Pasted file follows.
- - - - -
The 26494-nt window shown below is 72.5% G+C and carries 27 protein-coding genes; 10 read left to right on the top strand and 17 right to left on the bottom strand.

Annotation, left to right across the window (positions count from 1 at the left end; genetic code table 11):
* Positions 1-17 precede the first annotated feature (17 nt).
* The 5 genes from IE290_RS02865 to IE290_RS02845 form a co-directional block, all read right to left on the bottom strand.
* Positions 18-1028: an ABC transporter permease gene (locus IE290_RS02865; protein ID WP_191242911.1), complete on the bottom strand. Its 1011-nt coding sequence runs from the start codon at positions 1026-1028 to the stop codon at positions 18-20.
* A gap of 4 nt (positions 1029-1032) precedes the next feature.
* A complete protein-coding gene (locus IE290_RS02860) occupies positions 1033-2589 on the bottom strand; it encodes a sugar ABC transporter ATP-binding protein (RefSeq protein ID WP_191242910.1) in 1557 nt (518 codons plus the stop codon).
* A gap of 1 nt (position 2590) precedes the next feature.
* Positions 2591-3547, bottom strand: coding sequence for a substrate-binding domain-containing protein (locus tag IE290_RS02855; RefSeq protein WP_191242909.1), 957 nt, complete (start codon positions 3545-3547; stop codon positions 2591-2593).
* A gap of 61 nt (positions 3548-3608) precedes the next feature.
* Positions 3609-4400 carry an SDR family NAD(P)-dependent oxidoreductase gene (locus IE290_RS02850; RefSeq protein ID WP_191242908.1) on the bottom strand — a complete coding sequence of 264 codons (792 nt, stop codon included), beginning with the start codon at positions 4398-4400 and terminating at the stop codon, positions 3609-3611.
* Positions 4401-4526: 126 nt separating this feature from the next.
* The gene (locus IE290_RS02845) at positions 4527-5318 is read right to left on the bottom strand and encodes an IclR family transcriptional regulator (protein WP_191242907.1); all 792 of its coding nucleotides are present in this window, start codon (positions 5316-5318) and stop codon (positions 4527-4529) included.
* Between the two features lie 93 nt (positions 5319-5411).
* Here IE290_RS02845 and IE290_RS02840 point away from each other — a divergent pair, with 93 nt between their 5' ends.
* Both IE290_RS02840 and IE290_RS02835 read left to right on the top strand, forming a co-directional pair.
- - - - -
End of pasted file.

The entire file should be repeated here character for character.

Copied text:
The 26494-nt window shown below is 72.5% G+C and carries 27 protein-coding genes; 10 read left to right on the top strand and 17 right to left on the bottom strand.

Annotation, left to right across the window (positions count from 1 at the left end; genetic code table 11):
* Positions 1-17 precede the first annotated feature (17 nt).
* The 5 genes from IE290_RS02865 to IE290_RS02845 form a co-directional block, all read right to left on the bottom strand.
* Positions 18-1028: an ABC transporter permease gene (locus IE290_RS02865; protein ID WP_191242911.1), complete on the bottom strand. Its 1011-nt coding sequence runs from the start codon at positions 1026-1028 to the stop codon at positions 18-20.
* A gap of 4 nt (positions 1029-1032) precedes the next feature.
* A complete protein-coding gene (locus IE290_RS02860) occupies positions 1033-2589 on the bottom strand; it encodes a sugar ABC transporter ATP-binding protein (RefSeq protein ID WP_191242910.1) in 1557 nt (518 codons plus the stop codon).
* A gap of 1 nt (position 2590) precedes the next feature.
* Positions 2591-3547, bottom strand: coding sequence for a substrate-binding domain-containing protein (locus tag IE290_RS02855; RefSeq protein WP_191242909.1), 957 nt, complete (start codon positions 3545-3547; stop codon positions 2591-2593).
* A gap of 61 nt (positions 3548-3608) precedes the next feature.
* Positions 3609-4400 carry an SDR family NAD(P)-dependent oxidoreductase gene (locus IE290_RS02850; RefSeq protein ID WP_191242908.1) on the bottom strand — a complete coding sequence of 264 codons (792 nt, stop codon included), beginning with the start codon at positions 4398-4400 and terminating at the stop codon, positions 3609-3611.
* Positions 4401-4526: 126 nt separating this feature from the next.
* The gene (locus IE290_RS02845) at positions 4527-5318 is read right to left on the bottom strand and encodes an IclR family transcriptional regulator (protein WP_191242907.1); all 792 of its coding nucleotides are present in this window, start codon (positions 5316-5318) and stop codon (positions 4527-4529) included.
* Between the two features lie 93 nt (positions 5319-5411).
* Here IE290_RS02845 and IE290_RS02840 point away from each other — a divergent pair, with 93 nt between their 5' ends.
* Both IE290_RS02840 and IE290_RS02835 read left to right on the top strand, forming a co-directional pair.